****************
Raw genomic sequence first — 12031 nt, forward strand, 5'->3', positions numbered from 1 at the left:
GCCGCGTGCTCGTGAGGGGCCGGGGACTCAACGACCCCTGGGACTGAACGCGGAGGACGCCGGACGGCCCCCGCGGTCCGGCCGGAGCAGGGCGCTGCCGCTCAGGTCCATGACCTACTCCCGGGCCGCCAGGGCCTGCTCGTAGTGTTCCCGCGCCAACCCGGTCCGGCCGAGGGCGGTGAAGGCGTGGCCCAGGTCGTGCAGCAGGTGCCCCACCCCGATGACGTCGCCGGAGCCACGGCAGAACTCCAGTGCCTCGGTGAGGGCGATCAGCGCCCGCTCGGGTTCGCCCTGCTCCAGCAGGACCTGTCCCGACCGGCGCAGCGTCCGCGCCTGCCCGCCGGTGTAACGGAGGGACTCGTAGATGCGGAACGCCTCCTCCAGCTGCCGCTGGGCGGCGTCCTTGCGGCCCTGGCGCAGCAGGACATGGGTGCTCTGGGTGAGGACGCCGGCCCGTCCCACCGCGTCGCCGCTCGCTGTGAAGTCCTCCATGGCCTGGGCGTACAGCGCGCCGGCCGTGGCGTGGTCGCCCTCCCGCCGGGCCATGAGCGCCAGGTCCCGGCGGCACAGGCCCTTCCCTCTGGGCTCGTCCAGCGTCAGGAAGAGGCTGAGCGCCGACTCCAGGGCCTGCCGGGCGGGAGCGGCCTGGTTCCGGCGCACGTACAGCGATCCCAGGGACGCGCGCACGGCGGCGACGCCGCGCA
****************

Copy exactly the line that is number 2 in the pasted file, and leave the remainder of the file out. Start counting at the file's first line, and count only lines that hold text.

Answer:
GCCGCGTGCTCGTGAGGGGCCGGGGACTCAACGACCCCTGGGACTGAACGCGGAGGACGCCGGACGGCCCCCGCGGTCCGGCCGGAGCAGGGCGCTGCCGCTCAGGTCCATGACCTACTCCCGGGCCGCCAGGGCCTGCTCGTAGTGTTCCCGCGCCAACCCGGTCCGGCCGAGGGCGGTGAAGGCGTGGCCCAGGTCGTGCAGCAGGTGCCCCACCCCGATGACGTCGCCGGAGCCACGGCAGAACTCCAGTGCCTCGGTGAGGGCGATCAGCGCCCGCTCGGGTTCGCCCTGCTCCAGCAGGACCTGTCCCGACCGGCGCAGCGTCCGCGCCTGCCCGCCGGTGTAACGGAGGGACTCGTAGATGCGGAACGCCTCCTCCAGCTGCCGCTGGGCGGCGTCCTTGCGGCCCTGGCGCAGCAGGACATGGGTGCTCTGGGTGAGGACGCCGGCCCGTCCCACCGCGTCGCCGCTCGCTGTGAAGTCCTCCATGGCCTGGGCGTACAGCGCGCCGGCCGTGGCGTGGTCGCCCTCCCGCCGGGCCATGAGCGCCAGGTCCCGGCGGCACAGGCCCTTCCCTCTGGGCTCGTCCAGCGTCAGGAAGAGGCTGAGCGCCGACTCCAGGGCCTGCCGGGCGGGAGCGGCCTGGTTCCGGCGCACGTACAGCGATCCCAGGGACGCGCGCACGGCGGCGACGCCGCGCA